Angela Jamison is a native Montanan and she grew up in beautiful Bozeman. I'm the mother of two girls and write a blog about our life here and taking in the simple pleasures of family and food.
A few years ago I finally figured out the key for me to enjoy winter in Bozeman was to not let the season stop me from getting outdoors. I used to think hiking was only for the summer months…when the air was warm and the trails were bare and dry. Then, we had a mild winter and because of that I continued to venture up to the mountains later into the season. One time led to another and then another and before I knew it I was full on into this winter hiking thing. Suddenly it didn’t seem so long between seasons and I found the amazing beauty that comes with a snow filled trail. For one, they are quieter. There are little to no tourists on the trails (those that are here are staying up in Big Sky most likely) and the locals that are on them aren’t the fair weather kind. They’re the ones, like me, who realize we can hike 365 days out of the year around here! The trails are also quieter because in the cold everything sounds calm. There aren’t birds chirping in every tree…just your boots crunching on the snow. It is so very peaceful. I continued to enjoy these hikes with the same ease I did in the summer time…simple and easy, throw on your boots and hit the trail. Maybe add an extra layer or two and you’re good to go. I noticed people on the trails wearing yak tracks or spikes on their shoes and thought it seemed odd. If you couldn’t handle a little ice and snow on the trail then wait until spring. Silly me.
I think I was resistant in the beginning because like I said, I loved the ease of hiking. The hobbies I am into require no more than one thing…yoga-grab a mat…reading-just a book…drinking wine-you only need a glass…hiking-put on your boots. If something gets more complicated than that I lose interest. (Seriously, I get annoyed at yoga when they ask us to grab blocks and a strap). Having to go to the store to buy something else to get up a trail seemed unnecessary. Yes, occasionally I found a trail a bit precarious, but I just took my time. When the whole family went hiking it became a bit of a joke. Husband complaining that I only liked taking them on trails that were crazy icy and kids thinking it was a new form of ice skating/sledding scooting down a trail on their booties. I heard co-workers and friends rave about the ease of hiking in yak tracks, yet still held back.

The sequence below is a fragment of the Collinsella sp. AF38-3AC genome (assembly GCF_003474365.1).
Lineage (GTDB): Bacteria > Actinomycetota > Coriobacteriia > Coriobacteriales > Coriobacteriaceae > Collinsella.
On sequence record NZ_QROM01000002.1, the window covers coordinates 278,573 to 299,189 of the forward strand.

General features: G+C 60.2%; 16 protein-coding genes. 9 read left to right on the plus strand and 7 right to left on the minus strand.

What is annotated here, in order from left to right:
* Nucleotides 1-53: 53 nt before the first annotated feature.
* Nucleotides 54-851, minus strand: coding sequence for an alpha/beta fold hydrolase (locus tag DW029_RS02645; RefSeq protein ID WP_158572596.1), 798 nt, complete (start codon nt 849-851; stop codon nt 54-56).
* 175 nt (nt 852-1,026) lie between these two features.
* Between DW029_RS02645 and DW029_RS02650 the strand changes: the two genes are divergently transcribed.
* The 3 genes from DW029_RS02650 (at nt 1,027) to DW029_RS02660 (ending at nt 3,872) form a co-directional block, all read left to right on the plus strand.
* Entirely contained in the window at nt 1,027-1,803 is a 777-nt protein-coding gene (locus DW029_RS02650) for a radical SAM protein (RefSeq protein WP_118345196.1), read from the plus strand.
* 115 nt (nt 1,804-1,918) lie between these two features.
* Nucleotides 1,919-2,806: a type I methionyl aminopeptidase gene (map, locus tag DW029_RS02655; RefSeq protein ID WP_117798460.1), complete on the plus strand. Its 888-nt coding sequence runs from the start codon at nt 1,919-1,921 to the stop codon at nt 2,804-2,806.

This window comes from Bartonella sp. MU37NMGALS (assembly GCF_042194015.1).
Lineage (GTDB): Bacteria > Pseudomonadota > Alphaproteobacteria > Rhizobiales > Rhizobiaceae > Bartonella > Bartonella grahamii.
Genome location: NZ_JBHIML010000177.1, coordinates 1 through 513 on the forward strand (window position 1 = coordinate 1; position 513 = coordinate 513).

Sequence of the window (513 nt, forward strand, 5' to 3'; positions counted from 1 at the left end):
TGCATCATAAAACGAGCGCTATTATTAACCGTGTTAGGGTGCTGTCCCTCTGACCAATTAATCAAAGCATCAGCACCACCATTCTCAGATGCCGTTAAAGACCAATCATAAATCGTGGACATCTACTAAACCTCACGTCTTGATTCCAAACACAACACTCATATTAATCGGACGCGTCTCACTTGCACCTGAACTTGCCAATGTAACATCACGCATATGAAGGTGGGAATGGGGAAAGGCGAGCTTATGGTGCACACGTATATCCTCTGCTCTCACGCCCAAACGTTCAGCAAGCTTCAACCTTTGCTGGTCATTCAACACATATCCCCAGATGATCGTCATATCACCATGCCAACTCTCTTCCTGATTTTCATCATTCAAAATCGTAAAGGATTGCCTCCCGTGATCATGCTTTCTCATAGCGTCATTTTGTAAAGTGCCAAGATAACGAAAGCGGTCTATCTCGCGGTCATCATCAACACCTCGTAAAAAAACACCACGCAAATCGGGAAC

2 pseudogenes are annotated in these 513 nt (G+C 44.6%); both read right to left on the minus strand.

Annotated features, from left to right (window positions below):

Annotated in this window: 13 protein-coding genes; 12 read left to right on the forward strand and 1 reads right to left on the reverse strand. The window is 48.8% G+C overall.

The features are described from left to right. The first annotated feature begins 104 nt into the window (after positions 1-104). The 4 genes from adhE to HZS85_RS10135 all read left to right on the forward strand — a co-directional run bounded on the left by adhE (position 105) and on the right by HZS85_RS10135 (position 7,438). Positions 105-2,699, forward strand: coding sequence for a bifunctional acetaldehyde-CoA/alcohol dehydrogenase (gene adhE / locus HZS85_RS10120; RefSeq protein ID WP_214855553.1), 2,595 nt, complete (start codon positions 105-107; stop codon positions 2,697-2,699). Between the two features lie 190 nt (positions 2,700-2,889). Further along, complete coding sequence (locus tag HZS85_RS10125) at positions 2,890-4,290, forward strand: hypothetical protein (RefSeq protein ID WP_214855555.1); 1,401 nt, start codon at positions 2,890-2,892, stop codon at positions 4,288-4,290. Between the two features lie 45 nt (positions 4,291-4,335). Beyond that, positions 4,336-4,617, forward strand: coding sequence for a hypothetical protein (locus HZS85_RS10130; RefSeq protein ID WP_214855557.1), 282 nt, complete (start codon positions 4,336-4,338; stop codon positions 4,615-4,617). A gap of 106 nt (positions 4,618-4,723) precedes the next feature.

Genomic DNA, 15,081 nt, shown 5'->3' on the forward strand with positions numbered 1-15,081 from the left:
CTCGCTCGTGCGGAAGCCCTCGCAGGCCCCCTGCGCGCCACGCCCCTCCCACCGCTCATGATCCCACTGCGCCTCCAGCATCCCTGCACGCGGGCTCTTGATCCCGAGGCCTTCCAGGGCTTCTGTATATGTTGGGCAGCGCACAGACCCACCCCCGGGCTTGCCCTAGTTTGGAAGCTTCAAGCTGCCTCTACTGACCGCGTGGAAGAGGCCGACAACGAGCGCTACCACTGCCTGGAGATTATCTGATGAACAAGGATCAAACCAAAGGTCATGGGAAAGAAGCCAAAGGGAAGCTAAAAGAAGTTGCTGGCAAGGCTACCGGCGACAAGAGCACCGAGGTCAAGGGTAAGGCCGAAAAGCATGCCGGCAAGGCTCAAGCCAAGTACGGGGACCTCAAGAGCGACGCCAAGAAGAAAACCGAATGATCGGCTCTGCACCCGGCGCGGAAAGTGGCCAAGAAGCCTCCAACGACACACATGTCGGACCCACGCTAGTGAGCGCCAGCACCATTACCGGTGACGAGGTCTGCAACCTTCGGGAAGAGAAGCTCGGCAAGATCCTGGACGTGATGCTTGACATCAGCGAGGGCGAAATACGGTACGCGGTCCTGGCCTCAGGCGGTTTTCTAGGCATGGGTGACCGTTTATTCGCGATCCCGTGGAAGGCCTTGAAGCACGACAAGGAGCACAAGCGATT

This year I gave in. I finally realized that if I wanted to continue to hike throughout the winter I needed to be better prepared. A couple months ago I headed to the M for a quick hike up. I only got a couple of feet up before realizing there was no way I was going to make it up, it was too icy. I hung my head, turned around and passed two older ladies strolling up in yaktrax as if they were mall walking. Hmmm…maybe there was something to this. Not wanting to give up the beautiful morning I went across the street to Drinking Horse, thinking that it gets less traffic and maybe wouldn’t be quite so icy. It was promising at first, but halfway in, things got dicey. I didn’t want to turn around so slowly, slowly I made my way up…moving to the side every so often so others could pass me (in yaks of course). The way down was comical…trying to go slow but then hitting a patch of ice and reaching out for the closest tree to stop my fall. By the end of this morning I had made my mind up…it was time.
The next week I made my maiden hike in yaktrax. I was ready to test them out, only to be met by a trail that was freshly covered in snow and in no way needed yaktrax. I immediately went back to my old way of thinking that they were unnecessary. Next one was up in Big Sky where we got to a point where the snow was so deep we were post holing and I ended up losing one (not to worry, we found it on the way down!) Finally the next week I made it back to the M, knowing it would be the ultimate test. I breezed my way up the icy trail and knew I was fully converted to being a fellow yaktrax user. Not to say there wasn’t still comedy in my hike…on the way down one of them shot off my foot like a rubber band and went tumbling down the mountain side, Cheryl Strayed-losing-her-boot-in-“Wild”-style. I went chasing after realizing it was only the third time I’d used them and the second time I’d almost lost one. (Perhaps I need the kind with a strap??) I suppose winter hiking is always slightly comical…whether I’m sliding down a mountain or chasing a yak track…as least the trails are quiet so no one sees me.
It took me awhile, but I get it. If you want to get out and enjoy Montana in the winter, there is more needed than in the summer. It’s just too bad that now that I’m a yaktrax believer, the trails are quickly going bare from all the unseasonable weather we are having. Oh well, there are many winters to come…